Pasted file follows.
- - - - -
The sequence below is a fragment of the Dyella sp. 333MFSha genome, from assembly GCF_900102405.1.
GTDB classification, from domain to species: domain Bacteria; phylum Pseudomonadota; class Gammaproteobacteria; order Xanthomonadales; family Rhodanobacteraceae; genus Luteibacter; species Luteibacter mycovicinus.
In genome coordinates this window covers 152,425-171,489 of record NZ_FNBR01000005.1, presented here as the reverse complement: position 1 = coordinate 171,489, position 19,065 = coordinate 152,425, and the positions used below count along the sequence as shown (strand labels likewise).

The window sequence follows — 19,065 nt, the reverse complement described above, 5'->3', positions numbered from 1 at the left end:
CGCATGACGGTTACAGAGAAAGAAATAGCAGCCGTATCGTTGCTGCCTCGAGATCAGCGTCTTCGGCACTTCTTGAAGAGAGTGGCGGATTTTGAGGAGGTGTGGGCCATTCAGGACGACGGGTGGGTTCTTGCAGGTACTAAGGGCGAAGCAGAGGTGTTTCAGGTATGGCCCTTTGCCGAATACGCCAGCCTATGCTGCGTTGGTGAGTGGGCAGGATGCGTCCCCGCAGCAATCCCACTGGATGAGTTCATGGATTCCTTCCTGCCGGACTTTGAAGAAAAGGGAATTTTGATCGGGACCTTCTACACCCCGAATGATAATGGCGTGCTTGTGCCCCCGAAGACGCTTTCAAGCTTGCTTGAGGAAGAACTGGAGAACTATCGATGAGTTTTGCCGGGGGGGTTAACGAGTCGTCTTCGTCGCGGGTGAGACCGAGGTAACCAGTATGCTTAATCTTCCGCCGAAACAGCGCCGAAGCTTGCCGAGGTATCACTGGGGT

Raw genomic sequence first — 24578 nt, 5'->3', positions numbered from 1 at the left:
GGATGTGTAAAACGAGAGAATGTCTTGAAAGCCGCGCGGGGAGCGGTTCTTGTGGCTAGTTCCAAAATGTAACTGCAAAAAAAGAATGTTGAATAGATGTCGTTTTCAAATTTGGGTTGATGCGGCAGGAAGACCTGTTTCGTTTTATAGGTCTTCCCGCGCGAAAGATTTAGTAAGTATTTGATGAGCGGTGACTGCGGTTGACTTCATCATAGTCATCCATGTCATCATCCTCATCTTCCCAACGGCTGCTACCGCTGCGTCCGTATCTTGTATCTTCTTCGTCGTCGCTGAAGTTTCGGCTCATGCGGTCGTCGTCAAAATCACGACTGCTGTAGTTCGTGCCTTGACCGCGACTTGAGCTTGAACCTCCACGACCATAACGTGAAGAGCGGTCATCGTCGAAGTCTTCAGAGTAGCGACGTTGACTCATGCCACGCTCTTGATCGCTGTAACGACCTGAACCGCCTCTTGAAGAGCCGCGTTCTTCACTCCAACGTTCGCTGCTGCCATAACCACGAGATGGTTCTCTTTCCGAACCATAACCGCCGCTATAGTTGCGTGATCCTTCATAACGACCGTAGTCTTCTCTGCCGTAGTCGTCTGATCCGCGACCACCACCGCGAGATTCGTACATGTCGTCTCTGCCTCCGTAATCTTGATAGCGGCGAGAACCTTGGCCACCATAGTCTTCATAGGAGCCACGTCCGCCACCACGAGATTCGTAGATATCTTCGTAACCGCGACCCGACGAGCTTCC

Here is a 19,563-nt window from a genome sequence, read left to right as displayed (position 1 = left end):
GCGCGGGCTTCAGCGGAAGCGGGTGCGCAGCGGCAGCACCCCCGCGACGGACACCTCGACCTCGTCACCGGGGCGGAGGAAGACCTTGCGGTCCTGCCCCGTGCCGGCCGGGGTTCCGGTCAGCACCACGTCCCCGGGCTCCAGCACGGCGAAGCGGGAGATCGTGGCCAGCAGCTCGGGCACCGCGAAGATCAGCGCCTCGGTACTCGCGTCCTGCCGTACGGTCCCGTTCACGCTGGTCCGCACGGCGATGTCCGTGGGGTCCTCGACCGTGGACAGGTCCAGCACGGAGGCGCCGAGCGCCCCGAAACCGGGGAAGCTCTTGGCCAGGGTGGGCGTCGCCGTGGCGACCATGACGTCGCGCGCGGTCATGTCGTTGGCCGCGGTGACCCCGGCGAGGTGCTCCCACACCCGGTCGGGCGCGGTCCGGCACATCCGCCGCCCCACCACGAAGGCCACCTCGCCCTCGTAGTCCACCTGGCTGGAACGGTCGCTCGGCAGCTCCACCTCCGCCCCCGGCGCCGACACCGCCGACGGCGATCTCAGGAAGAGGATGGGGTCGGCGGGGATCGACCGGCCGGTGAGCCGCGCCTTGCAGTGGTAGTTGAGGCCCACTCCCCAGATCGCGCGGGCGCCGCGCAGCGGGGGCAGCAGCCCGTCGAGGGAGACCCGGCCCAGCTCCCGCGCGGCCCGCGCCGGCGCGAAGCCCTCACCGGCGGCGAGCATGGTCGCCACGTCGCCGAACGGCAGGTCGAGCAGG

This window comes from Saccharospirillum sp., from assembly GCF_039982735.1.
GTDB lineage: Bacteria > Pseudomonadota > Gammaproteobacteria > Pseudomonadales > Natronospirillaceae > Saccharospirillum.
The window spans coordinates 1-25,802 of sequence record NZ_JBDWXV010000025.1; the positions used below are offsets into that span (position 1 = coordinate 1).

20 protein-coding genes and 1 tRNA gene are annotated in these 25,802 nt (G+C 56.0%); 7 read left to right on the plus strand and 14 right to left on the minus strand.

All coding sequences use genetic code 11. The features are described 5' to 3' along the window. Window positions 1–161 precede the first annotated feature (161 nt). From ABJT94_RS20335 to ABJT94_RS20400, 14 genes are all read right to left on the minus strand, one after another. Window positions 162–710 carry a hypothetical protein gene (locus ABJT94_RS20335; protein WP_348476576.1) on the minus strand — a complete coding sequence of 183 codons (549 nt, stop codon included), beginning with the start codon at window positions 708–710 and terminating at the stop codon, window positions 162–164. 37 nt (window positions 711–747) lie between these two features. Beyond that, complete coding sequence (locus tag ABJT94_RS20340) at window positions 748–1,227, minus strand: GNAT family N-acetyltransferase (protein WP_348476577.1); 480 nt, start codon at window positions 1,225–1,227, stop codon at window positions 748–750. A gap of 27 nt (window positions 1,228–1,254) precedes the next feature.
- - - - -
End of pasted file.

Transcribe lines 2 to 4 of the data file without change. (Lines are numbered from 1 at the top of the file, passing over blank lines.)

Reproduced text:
GTDB classification, from domain to species: domain Bacteria; phylum Pseudomonadota; class Gammaproteobacteria; order Xanthomonadales; family Rhodanobacteraceae; genus Luteibacter; species Luteibacter mycovicinus.
In genome coordinates this window covers 152,425-171,489 of record NZ_FNBR01000005.1, presented here as the reverse complement: position 1 = coordinate 171,489, position 19,065 = coordinate 152,425, and the positions used below count along the sequence as shown (strand labels likewise).

The window sequence follows — 19,065 nt, the reverse complement described above, 5'->3', positions numbered from 1 at the left end: